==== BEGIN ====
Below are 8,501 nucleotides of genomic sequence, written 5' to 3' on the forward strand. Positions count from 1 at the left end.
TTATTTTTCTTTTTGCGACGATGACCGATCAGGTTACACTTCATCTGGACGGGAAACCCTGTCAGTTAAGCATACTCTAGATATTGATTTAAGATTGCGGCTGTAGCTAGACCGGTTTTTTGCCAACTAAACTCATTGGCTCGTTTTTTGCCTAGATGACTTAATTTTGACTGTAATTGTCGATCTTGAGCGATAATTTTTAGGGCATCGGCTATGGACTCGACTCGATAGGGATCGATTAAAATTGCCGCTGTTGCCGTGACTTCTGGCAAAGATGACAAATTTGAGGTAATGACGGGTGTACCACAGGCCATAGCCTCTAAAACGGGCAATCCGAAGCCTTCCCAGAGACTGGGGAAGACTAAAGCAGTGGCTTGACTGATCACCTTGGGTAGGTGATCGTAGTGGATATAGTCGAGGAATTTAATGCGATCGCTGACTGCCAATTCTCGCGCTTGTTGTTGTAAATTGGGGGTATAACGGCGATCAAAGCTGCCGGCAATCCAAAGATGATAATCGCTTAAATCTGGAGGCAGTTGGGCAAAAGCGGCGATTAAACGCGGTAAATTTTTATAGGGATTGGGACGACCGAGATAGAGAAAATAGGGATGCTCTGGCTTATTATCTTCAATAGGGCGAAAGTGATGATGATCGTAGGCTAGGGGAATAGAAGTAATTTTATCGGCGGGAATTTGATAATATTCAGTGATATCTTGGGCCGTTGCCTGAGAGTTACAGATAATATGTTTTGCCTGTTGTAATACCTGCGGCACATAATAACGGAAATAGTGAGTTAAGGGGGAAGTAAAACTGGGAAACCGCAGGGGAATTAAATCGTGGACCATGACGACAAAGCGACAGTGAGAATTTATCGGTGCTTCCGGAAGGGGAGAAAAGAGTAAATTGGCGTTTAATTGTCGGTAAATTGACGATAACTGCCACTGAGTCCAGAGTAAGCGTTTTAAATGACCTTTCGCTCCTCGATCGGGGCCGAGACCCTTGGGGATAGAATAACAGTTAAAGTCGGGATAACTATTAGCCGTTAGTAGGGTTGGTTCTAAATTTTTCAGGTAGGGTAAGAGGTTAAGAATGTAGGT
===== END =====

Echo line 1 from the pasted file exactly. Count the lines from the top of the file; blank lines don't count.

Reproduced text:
Below are 8,501 nucleotides of genomic sequence, written 5' to 3' on the forward strand. Positions count from 1 at the left end.